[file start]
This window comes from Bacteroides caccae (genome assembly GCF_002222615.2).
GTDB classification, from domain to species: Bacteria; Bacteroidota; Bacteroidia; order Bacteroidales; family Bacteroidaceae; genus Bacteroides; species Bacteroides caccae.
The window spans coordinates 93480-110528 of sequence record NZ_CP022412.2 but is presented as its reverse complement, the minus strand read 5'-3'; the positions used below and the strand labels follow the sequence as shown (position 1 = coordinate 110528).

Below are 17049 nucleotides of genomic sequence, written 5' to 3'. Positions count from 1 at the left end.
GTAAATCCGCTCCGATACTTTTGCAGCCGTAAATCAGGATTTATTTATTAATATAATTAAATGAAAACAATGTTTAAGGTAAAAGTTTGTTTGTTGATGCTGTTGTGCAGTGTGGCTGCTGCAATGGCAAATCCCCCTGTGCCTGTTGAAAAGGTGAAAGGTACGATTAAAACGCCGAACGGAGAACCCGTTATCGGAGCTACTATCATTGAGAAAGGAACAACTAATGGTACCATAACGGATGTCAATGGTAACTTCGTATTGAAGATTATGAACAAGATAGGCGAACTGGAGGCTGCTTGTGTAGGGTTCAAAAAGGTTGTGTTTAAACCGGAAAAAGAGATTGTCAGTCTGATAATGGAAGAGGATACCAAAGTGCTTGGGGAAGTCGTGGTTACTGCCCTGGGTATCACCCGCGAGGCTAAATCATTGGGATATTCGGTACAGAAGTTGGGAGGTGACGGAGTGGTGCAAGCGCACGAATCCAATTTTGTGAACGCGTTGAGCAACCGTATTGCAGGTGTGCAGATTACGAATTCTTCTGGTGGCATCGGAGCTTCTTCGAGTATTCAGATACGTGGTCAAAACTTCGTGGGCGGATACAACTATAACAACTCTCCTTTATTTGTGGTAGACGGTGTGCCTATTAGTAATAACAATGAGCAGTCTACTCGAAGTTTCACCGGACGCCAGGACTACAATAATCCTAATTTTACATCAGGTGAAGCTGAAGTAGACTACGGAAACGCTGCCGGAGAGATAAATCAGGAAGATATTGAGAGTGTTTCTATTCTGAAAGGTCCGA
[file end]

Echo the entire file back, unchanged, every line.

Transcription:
This window comes from Bacteroides caccae (genome assembly GCF_002222615.2).
GTDB classification, from domain to species: Bacteria; Bacteroidota; Bacteroidia; order Bacteroidales; family Bacteroidaceae; genus Bacteroides; species Bacteroides caccae.
The window spans coordinates 93480-110528 of sequence record NZ_CP022412.2 but is presented as its reverse complement, the minus strand read 5'-3'; the positions used below and the strand labels follow the sequence as shown (position 1 = coordinate 110528).

Below are 17049 nucleotides of genomic sequence, written 5' to 3'. Positions count from 1 at the left end.
GTAAATCCGCTCCGATACTTTTGCAGCCGTAAATCAGGATTTATTTATTAATATAATTAAATGAAAACAATGTTTAAGGTAAAAGTTTGTTTGTTGATGCTGTTGTGCAGTGTGGCTGCTGCAATGGCAAATCCCCCTGTGCCTGTTGAAAAGGTGAAAGGTACGATTAAAACGCCGAACGGAGAACCCGTTATCGGAGCTACTATCATTGAGAAAGGAACAACTAATGGTACCATAACGGATGTCAATGGTAACTTCGTATTGAAGATTATGAACAAGATAGGCGAACTGGAGGCTGCTTGTGTAGGGTTCAAAAAGGTTGTGTTTAAACCGGAAAAAGAGATTGTCAGTCTGATAATGGAAGAGGATACCAAAGTGCTTGGGGAAGTCGTGGTTACTGCCCTGGGTATCACCCGCGAGGCTAAATCATTGGGATATTCGGTACAGAAGTTGGGAGGTGACGGAGTGGTGCAAGCGCACGAATCCAATTTTGTGAACGCGTTGAGCAACCGTATTGCAGGTGTGCAGATTACGAATTCTTCTGGTGGCATCGGAGCTTCTTCGAGTATTCAGATACGTGGTCAAAACTTCGTGGGCGGATACAACTATAACAACTCTCCTTTATTTGTGGTAGACGGTGTGCCTATTAGTAATAACAATGAGCAGTCTACTCGAAGTTTCACCGGACGCCAGGACTACAATAATCCTAATTTTACATCAGGTGAAGCTGAAGTAGACTACGGAAACGCTGCCGGAGAGATAAATCAGGAAGATATTGAGAGTGTTTCTATTCTGAAAGGTCCGA